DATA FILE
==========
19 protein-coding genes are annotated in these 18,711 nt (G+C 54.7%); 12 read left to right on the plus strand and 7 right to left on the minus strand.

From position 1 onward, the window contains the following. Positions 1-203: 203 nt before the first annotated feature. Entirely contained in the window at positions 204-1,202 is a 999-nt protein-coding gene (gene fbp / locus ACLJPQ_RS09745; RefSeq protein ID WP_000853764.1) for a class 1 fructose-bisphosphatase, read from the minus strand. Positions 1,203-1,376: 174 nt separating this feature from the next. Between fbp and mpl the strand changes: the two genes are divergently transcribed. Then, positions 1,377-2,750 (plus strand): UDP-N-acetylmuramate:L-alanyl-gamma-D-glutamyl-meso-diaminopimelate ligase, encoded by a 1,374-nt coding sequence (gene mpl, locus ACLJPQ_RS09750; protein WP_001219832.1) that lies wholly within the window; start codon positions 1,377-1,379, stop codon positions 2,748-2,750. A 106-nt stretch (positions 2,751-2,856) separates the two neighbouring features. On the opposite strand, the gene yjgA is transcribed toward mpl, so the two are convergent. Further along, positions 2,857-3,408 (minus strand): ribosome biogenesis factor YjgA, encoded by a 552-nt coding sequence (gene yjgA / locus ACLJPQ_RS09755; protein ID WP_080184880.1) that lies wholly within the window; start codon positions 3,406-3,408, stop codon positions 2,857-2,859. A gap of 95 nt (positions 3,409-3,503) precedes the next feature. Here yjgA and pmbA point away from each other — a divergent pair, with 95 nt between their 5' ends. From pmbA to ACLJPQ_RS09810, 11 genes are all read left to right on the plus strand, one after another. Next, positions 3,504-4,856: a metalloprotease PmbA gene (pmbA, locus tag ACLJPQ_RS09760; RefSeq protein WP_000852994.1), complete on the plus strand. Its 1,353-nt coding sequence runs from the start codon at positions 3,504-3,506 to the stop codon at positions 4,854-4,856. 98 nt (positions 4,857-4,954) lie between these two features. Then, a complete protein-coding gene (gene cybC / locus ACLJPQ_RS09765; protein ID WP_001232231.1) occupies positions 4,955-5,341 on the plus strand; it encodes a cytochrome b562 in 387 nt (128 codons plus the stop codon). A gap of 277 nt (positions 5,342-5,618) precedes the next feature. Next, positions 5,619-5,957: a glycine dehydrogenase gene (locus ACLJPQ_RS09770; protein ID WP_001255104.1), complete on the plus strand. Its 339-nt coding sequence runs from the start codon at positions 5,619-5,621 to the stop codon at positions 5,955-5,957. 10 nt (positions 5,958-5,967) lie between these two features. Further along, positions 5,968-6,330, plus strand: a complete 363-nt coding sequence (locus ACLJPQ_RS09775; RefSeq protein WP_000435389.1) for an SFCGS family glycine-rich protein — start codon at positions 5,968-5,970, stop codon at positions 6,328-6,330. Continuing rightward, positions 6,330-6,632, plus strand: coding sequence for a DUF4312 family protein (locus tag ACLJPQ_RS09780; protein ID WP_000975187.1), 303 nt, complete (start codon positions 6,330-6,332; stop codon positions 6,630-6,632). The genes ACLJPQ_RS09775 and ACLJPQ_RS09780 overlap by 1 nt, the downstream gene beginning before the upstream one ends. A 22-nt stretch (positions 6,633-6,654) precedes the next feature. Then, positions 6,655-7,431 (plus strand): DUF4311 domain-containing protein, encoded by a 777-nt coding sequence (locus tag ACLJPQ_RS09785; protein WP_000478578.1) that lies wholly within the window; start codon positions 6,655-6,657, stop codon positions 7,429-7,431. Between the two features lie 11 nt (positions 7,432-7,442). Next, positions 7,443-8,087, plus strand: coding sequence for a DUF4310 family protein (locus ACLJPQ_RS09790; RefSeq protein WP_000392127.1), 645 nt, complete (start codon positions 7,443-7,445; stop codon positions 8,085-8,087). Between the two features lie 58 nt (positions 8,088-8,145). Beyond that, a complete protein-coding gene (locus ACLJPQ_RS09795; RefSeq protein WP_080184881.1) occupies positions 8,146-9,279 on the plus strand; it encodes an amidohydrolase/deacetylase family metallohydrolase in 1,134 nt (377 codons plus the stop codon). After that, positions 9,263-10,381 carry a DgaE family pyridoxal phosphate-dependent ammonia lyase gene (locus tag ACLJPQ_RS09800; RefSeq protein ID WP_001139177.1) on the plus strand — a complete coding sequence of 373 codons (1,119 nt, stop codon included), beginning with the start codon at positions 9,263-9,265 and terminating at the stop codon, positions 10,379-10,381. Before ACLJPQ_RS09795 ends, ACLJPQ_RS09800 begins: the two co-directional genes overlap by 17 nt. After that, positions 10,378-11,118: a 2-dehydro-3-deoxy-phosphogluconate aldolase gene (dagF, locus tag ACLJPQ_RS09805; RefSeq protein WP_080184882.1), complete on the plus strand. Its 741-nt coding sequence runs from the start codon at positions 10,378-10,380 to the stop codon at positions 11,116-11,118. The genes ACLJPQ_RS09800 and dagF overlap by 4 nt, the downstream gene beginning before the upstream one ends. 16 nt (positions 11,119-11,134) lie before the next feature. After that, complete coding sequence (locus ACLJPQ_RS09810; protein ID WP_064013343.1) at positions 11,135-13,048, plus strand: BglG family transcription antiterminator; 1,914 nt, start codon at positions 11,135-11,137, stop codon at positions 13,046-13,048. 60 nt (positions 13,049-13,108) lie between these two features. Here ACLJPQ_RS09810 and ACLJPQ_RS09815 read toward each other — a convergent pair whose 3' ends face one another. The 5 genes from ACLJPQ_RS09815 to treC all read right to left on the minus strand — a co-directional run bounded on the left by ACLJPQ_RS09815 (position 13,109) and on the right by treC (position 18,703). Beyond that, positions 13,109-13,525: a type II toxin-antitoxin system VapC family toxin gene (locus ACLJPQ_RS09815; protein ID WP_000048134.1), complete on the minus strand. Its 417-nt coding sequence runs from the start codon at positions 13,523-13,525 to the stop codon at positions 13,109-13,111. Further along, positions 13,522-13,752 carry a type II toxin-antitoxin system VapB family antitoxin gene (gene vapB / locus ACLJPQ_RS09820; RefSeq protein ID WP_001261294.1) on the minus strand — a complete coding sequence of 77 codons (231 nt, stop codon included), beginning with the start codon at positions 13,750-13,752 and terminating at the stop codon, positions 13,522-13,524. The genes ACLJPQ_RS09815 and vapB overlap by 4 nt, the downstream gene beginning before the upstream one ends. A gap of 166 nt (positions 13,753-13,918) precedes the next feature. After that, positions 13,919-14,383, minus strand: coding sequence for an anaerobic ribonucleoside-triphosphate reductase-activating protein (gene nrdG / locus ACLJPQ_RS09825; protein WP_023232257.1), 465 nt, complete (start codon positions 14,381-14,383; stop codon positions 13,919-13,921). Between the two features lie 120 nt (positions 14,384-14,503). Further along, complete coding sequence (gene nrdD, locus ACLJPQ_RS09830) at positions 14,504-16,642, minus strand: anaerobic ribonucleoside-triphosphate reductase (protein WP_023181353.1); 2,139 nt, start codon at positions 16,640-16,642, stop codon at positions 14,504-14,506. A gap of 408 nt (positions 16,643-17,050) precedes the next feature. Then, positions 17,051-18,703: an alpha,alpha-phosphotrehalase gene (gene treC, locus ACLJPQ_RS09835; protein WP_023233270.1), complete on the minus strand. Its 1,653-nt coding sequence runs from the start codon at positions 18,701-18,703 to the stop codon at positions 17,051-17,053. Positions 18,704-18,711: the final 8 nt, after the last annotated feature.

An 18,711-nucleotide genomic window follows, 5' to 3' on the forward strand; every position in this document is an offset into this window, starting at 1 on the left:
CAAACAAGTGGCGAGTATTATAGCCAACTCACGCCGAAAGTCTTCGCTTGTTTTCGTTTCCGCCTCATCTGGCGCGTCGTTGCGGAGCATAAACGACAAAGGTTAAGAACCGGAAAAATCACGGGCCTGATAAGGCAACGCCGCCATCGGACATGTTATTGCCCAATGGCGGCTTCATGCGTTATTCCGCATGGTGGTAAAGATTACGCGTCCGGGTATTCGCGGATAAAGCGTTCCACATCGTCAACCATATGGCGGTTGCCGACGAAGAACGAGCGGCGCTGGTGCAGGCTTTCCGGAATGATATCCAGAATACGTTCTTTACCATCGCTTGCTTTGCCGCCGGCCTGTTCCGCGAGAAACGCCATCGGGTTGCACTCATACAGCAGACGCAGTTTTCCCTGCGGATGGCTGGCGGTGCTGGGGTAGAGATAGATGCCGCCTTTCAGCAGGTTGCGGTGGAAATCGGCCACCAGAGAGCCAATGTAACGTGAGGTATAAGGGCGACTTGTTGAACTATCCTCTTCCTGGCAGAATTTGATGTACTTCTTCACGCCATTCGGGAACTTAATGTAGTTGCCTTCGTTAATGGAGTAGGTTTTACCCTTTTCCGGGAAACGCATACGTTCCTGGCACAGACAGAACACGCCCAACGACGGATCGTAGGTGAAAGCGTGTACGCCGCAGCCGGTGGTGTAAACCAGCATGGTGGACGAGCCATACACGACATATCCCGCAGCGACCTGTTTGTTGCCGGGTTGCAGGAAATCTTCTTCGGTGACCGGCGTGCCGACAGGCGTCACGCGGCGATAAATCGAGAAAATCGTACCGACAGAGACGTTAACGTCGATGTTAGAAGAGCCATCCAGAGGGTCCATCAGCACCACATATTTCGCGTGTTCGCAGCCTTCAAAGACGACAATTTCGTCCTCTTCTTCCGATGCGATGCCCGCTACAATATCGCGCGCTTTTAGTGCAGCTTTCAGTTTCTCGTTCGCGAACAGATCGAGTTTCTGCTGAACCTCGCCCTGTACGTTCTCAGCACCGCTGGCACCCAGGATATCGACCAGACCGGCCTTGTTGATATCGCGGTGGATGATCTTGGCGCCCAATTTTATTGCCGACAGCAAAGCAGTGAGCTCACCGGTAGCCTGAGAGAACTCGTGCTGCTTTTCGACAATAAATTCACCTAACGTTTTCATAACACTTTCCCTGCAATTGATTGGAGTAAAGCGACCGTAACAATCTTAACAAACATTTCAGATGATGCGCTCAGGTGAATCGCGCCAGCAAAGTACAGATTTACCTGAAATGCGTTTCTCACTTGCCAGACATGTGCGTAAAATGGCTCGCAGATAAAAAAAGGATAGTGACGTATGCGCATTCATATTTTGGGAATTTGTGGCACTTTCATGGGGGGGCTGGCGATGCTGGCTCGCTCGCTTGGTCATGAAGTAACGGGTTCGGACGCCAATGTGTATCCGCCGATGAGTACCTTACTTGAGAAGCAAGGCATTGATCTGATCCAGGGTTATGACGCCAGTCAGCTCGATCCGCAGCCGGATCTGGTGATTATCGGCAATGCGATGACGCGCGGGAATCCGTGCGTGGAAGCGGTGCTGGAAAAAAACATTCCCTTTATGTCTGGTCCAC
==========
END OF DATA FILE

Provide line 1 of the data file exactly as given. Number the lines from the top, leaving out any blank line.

19 protein-coding genes are annotated in these 18,711 nt (G+C 54.7%); 12 read left to right on the plus strand and 7 right to left on the minus strand.